Bodrey v. Bodrey

Annotate this Case

224 Ga. 348 (1968)

161 S.E.2d 864

BODREY v. BODREY.

24591.

Supreme Court of Georgia.

Argued May 13, 1968.

Decided May 23, 1968.

Guy v. Roberts, Jr., Wright & Reddick, Graydon D. Reddick, for appellant.

Bloodworth & Bloodworth, J. Alton Gladin, Luther U. Bloodworth, T. Coleman Bloodworth, for appellee.

NICHOLS, Justice.

In 1967 the plaintiff and defendant were divorced and custody of the couple's one minor son was awarded to the defendant wife. Thereafter, in December 1967, the *349 plaintiff husband filed the present action in the nature of habeas corpus in which he sought custody of the child. The trial court granted custody of the child to the father and further ordered termination of child support payments to the wife and that the father retain such funds for the purpose of supporting the minor child. It is from this judgment that the child's mother appeals.

1. The trial court properly limited the scope of the inquiry to facts which showed a change in the conditions after the original award of custody and which dealt with the fitness of the parents after the grant of the divorce. See Mallette v. Mallette, 220 Ga. 401 (139 SE2d 322), and citations.

2. The eighth enumeration of error complains that the trial court erred in admitting evidence of alleged misconduct on the part of the defendant obtained by trespassing and spying on her. No objection was made to such testimony on the trial of the case and such alleged error cannot be considered where no question as to its admissibility was raised in the trial court. See Queen v. Hunnicutt, 220 Ga. 89 (3) (137 SE2d 45).

3. "`This court has held many times that, in a habeas corpus proceeding involving a contest between parents over the custody of minor children, the award made by the trial judge based upon the evidence, and in the exercise of a sound discretion, will not be controlled by this court. This is true for the reason that the law puts upon the trial judge the duty of exercising a sound discretion in such cases, looking always to the best interest and welfare of the children. He has the parties before him, he sees and hears the witnesses testify, and is in a much better position to determine what is to the best interest of the children than is this court, which must rely only upon the record. Weathersby v. Jordan, 124 Ga. 68 (2) (52 SE 83).' Good v. Good, 205 Ga. 112, 114 (52 SE2d 610)." Hobby v. Eubanks, 224 Ga. 51 (1) (159 SE2d 701).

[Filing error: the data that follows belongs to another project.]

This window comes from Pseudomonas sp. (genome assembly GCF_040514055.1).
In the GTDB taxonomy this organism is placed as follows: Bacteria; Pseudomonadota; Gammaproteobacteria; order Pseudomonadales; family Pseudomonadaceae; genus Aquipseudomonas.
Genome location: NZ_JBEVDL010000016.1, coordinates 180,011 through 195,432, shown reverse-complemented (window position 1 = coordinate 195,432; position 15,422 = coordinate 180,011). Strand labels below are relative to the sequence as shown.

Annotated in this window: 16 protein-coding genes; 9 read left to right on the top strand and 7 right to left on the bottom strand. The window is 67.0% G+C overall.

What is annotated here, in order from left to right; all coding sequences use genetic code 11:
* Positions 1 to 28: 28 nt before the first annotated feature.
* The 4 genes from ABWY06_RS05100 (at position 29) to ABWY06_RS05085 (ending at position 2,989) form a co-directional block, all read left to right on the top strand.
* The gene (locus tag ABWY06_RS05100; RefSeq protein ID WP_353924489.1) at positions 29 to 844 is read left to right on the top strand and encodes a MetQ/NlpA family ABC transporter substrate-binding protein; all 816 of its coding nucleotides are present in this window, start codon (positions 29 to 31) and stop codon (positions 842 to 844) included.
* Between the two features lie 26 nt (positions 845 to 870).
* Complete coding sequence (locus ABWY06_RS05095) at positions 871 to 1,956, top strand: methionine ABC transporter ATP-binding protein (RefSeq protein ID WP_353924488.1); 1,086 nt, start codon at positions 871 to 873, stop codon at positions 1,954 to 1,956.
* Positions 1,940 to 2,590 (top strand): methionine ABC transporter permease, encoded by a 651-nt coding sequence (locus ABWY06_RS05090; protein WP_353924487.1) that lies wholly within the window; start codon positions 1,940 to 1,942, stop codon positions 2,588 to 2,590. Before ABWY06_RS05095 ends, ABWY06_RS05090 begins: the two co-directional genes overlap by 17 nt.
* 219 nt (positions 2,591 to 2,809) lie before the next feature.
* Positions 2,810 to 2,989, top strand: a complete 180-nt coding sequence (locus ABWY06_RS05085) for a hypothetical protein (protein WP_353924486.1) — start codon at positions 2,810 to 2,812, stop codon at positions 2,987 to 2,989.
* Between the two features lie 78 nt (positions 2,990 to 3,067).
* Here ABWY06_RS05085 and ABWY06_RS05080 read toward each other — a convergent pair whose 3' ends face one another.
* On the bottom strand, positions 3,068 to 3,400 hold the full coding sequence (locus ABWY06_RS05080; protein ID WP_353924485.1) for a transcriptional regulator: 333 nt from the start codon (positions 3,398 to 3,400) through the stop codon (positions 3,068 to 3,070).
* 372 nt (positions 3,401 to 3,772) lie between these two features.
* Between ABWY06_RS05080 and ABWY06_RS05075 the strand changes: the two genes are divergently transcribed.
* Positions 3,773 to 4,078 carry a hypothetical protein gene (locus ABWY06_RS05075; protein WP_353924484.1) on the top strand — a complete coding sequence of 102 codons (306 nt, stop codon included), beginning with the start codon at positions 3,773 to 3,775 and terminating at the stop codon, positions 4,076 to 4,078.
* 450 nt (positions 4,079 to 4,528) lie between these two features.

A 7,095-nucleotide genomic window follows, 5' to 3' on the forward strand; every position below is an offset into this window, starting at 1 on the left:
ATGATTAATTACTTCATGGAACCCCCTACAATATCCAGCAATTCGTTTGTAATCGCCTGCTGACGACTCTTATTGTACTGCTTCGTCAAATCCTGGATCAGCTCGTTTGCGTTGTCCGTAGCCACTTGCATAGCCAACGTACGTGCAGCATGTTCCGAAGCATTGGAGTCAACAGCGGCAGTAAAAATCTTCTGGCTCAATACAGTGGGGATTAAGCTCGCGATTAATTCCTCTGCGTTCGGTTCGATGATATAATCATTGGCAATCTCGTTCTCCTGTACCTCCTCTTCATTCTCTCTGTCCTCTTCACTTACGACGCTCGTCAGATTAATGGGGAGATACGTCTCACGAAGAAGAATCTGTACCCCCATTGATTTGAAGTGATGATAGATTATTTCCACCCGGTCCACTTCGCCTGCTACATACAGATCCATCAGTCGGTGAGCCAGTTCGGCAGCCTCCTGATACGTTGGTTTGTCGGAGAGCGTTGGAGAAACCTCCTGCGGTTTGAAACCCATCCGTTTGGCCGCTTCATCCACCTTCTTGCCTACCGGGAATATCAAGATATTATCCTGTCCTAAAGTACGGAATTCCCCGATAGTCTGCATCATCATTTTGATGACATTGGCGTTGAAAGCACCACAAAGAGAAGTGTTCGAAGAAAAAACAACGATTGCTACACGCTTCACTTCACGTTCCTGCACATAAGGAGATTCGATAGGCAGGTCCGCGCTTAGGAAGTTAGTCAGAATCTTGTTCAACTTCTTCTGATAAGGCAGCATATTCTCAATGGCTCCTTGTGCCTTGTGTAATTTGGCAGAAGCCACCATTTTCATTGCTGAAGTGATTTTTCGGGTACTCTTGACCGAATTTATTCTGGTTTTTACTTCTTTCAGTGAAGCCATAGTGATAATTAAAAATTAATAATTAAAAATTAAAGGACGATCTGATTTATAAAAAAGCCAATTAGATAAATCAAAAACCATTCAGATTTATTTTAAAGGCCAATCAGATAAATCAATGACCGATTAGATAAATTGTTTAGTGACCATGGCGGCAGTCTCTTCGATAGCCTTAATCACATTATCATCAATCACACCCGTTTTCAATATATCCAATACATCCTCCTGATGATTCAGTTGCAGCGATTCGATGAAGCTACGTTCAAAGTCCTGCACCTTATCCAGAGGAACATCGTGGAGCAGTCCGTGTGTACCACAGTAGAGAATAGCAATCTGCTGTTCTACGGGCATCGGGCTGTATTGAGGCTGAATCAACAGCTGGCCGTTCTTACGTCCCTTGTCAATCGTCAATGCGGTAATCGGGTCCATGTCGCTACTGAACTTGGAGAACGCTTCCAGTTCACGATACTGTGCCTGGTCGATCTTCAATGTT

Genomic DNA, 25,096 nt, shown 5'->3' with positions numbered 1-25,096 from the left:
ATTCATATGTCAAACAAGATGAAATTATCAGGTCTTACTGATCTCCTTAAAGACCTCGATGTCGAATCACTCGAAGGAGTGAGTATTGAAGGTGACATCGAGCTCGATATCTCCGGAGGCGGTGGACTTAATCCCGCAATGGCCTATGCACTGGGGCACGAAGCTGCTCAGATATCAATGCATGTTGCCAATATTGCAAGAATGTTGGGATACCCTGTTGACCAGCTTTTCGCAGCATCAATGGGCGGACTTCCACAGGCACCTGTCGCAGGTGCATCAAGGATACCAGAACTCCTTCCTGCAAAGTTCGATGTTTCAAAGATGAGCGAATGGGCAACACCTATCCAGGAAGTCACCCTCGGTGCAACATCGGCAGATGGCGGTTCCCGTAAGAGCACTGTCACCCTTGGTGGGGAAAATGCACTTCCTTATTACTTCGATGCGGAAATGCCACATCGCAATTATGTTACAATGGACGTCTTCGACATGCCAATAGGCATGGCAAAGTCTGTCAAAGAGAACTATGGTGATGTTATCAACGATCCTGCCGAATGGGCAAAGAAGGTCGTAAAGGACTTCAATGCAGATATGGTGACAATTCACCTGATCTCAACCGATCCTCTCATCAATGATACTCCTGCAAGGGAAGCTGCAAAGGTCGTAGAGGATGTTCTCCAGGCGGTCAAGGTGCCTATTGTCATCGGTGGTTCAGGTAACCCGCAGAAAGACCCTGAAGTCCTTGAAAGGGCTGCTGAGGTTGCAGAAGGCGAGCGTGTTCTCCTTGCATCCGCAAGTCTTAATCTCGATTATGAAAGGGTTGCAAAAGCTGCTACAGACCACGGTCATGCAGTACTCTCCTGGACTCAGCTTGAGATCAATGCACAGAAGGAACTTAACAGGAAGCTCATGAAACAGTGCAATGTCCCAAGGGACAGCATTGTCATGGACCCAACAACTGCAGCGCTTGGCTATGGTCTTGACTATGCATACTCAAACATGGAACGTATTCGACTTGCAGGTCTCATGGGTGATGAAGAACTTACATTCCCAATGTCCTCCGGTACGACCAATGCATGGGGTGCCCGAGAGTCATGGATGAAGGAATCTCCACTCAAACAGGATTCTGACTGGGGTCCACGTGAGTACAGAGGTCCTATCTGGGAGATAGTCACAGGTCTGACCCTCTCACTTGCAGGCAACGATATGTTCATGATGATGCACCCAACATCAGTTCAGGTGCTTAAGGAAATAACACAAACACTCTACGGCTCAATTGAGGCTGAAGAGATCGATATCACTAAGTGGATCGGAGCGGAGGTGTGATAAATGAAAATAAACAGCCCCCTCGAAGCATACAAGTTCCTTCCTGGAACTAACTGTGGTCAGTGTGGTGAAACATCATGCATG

(a) The evidence, while not without conflict, authorized the judgment of the trial court removing the custody of the child from the mother and placing such custody in the father.

4. The award of alimony in the original divorce decree was for "permanent alimony and support for his minor child, namely, Russell Anthony Bodrey ... until said minor child attains the age of twenty-one years, marries, becomes self-supporting or dies, whichever occurs first." (Emphasis supplied.) *350 The award was for the support of the child, was payable originally to the wife because she had custody of the child, and that part of the decree in the present action ordering the husband to retain the amount ordered to be paid monthly in the original decree and to use it for the support of the child was not a revision of the amount of alimony under the Act of 1955 (Ga. L. 1955, p. 630; Code Ann. ยง 30-220 et seq.). See Northcutt v. Northcutt, 220 Ga. 245 (138 SE2d 377).

5. The prayer in the wife's answer "that plaintiff be ordered by the honorable court to pay the $50 which he is in arrears under said decree [in the divorce action] for the child's support," was not passed upon by the trial court. Such procedure was not harmful to the defendant wife inasmuch as the husband had previously been "ordered" by the original decree to make such payment and another "order" would not be necessary to enforce such payments by the methods authorized by law. See Lipton v. Lipton, 211 Ga. 442 (86 SE2d 299); Lennett v. Lutz, 215 Ga. 369 (110 SE2d 628), and citations.

Judgment affirmed. All the Justices concur.